Why Has There Been No Revolution?
Freedom Outpost ^ | Mar. 23, 2013 | William Lafferty
Posted on Saturday, March 23, 2013 2:28:26 PM by EXCH54FE
When the central government in the United States rams through a 2700 page bill that was not read by any person who voted for it and whose impossible promises of more-for-less are now being revealed as a fraud; when the government, without apparent concern, rapidly inflates the national debt to 16 trillion that it will admit to (actually it’s 83 trillion); when the federal government sues the state of Arizona to stop it from guarding the borders and enforcing federal laws concerning illegal aliens; and when the government announces that it wishes to ban all weapons that would allow citizens to resist government overreaching, how far distant is revolution?
This question must have run through the minds of anyone who has read the newspapers for the last four or five years. In today’s Wall Street Journal in the “Notable & Quotable” column, historian Paul Rahe, citing Tocqueville, writes:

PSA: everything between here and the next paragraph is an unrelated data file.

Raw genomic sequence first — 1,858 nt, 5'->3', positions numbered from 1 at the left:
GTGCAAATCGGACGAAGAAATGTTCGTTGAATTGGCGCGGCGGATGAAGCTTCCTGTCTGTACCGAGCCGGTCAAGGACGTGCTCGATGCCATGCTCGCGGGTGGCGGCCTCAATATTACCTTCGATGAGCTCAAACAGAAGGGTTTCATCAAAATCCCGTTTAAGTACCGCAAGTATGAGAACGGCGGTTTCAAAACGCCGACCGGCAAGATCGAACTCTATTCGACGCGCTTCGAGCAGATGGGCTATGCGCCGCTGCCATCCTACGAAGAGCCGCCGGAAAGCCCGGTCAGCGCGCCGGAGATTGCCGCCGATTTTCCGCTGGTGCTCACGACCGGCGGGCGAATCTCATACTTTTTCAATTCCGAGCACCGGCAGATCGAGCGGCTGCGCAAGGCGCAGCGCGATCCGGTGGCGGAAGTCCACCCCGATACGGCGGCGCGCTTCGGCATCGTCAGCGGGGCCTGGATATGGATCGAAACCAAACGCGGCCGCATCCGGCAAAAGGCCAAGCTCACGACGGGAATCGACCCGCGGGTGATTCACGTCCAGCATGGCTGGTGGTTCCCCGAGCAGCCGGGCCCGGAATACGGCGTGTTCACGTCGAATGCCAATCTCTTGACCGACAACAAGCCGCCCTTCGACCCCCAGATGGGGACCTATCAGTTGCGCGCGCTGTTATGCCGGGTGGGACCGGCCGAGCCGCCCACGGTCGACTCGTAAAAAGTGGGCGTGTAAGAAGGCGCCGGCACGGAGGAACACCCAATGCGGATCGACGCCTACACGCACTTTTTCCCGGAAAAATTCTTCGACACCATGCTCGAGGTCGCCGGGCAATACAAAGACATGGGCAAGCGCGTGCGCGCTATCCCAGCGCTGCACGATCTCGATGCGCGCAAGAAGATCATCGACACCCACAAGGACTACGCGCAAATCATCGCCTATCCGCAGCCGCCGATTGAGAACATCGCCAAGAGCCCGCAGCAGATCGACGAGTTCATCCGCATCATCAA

“One key indicator [of readiness for revolution] is that those with access to the levers of power within the ruling order cease to believe in the religion or ideology that legitimizes the regime. . . . First goes the belief in the legitimacy of the system.
Then comes a trigger–an event which causes large numbers of people to say to themselves, ‘I cannot take this anymore.’ Then, the crucial question is whether those in charge have the nerve to try to crush the rebellion and whether their underlings will follow orders.
If the powers that be are hesitant, ambivalent, or divided, if their underlings are fed up, things can very easily come apart (as they did in eastern Europe, in the Soviet union, and in Tunisia, Egypt, libya, and Syria).”
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